I suppose it’s an understandable mistake but I’m still offended at their lack of basic knowledge. True, the peasants find me in an undead cavern, covered in blood and carrying a corpse but that doesn’t prove I’m a vampire. I could be an innocent victim. After all, the liquid substance dripping from my mouth is the result of a bitten lip. And the blood staining my flesh comes not from Alexis’ dead body but from the shallow slashes across my arm.
The ones I used to summon the demons.
So I’m not an innocent victim.
There’s a dragon watching me when I wake up.
And I know that shouldn’t surprise me. Not on Meldin with its fairy-tale castles and laser canons. Not on a world where the sun rises and sets on a circling horizon and shadows only happen at noon. Since coming here I have run from spirit-tipped arrows and travelled in lifts made of light and air and the bones of the dead and a single dragon shouldn’t make me question my sanity. After all, my father told me—as we crawled through a tunnel of shadows towards this world he claimed was my own—that Meldin had four different types of dragons. (Five if you counted his half-brother Myrann.)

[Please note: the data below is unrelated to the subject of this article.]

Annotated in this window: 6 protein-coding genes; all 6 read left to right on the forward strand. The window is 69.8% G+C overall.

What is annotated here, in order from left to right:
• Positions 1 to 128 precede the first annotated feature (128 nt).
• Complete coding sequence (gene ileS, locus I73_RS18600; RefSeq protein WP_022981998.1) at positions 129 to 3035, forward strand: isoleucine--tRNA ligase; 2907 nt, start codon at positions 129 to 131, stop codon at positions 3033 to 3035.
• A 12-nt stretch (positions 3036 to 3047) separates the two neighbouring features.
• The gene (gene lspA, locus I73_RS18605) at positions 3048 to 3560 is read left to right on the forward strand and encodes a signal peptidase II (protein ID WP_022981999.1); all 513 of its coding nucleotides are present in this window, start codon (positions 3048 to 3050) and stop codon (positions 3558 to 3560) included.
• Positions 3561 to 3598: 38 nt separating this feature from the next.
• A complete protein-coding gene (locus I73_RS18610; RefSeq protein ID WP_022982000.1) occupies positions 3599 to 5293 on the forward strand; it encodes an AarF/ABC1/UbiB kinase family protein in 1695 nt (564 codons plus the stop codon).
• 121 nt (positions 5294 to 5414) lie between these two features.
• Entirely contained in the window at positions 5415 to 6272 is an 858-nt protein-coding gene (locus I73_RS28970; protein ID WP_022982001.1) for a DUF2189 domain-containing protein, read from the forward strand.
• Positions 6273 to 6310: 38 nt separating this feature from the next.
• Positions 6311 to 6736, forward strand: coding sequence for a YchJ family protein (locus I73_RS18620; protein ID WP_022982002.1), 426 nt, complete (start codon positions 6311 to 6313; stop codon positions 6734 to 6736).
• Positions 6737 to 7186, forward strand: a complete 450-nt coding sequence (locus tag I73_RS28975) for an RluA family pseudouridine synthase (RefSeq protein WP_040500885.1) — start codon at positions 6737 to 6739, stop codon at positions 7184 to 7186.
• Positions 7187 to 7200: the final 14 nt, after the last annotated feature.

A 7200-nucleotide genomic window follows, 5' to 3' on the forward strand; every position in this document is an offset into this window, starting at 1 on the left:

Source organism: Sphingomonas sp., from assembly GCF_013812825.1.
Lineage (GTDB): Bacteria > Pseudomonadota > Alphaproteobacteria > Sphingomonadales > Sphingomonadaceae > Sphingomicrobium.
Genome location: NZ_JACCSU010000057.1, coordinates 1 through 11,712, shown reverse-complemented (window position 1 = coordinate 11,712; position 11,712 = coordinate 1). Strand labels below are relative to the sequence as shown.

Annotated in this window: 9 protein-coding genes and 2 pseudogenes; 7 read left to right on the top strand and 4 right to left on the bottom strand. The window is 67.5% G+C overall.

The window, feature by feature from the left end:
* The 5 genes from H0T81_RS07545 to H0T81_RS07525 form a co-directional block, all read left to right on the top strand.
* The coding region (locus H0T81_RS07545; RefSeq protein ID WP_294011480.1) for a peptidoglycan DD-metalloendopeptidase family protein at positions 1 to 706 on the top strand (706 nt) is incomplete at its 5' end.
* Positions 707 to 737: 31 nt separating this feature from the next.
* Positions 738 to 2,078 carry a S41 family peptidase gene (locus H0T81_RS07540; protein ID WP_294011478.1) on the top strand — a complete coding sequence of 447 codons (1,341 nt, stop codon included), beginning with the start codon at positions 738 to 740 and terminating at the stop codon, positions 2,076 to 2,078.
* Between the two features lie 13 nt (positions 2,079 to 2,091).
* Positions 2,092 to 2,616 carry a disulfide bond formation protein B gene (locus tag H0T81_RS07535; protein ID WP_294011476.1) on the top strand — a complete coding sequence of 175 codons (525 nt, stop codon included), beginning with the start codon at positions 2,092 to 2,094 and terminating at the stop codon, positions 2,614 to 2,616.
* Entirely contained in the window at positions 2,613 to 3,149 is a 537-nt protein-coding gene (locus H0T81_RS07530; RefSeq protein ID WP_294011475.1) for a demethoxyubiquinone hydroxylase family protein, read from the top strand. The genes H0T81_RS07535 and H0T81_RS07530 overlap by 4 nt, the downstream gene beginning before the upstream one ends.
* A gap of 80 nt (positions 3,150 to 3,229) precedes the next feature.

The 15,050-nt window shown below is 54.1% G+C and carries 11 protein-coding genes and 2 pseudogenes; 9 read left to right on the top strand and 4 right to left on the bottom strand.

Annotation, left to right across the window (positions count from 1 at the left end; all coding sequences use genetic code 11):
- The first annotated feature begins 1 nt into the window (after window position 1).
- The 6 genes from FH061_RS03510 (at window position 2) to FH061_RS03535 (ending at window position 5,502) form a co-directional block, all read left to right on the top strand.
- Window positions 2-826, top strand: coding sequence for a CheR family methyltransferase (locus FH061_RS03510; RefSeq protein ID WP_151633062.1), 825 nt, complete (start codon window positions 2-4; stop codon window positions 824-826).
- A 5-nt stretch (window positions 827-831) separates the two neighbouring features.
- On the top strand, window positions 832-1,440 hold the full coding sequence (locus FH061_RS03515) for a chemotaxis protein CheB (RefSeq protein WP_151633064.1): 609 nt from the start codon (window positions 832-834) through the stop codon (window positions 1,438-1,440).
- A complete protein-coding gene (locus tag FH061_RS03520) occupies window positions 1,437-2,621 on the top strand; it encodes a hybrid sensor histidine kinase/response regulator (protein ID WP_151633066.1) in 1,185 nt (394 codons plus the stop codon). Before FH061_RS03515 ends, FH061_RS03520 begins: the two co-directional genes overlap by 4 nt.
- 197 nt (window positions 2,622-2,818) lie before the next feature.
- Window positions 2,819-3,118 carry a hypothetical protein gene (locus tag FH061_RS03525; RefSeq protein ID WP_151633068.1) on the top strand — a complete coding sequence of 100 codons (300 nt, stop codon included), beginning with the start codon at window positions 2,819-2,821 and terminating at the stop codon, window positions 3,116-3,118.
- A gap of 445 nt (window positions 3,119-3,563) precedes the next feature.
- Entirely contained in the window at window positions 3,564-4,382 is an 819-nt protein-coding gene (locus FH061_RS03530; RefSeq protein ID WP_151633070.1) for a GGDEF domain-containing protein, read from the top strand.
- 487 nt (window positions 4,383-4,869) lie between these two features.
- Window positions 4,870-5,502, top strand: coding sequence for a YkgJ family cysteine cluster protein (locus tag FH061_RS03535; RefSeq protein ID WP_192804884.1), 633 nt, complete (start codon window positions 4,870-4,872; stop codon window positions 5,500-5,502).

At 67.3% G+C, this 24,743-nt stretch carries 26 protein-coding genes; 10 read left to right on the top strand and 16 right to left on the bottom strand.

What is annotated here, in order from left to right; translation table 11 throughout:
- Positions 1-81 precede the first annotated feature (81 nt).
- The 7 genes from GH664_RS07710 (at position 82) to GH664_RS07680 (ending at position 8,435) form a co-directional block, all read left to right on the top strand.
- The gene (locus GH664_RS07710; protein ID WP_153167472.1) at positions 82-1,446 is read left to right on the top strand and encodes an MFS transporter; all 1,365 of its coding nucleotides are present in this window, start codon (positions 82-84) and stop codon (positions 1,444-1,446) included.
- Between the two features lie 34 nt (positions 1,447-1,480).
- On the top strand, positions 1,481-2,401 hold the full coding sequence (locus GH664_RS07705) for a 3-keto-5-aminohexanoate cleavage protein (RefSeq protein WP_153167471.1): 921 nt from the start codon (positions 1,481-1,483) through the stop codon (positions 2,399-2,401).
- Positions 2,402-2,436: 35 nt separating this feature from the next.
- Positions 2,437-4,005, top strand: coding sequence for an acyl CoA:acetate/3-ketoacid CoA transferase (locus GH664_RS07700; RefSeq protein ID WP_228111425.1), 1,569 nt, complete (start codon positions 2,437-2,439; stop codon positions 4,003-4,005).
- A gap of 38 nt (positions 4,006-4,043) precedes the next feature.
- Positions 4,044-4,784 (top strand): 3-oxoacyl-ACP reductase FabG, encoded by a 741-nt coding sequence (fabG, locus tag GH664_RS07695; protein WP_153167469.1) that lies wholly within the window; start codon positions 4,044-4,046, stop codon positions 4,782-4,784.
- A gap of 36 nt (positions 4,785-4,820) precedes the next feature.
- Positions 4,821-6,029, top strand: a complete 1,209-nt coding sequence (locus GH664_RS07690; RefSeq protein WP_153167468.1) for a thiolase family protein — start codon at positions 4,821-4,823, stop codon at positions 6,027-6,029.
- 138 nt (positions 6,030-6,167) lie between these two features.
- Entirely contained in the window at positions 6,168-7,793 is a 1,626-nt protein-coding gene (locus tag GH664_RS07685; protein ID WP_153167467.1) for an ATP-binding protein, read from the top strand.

It’s just that I’d collapsed in Yarum. And Meldin’s largest city, with over two million people, wasn’t where I expect to see my first dragon.
Indoors. Eating an ice-cream.
I watch this mythical creature—the unnatural union of hunting-cat and lizard: all silver-black scales and deadly menace—scoop out another mouthful of berry-red cream with an elongated tongue that is slowly turning pink.
And it’s about then I wonder—again—if I am going insane.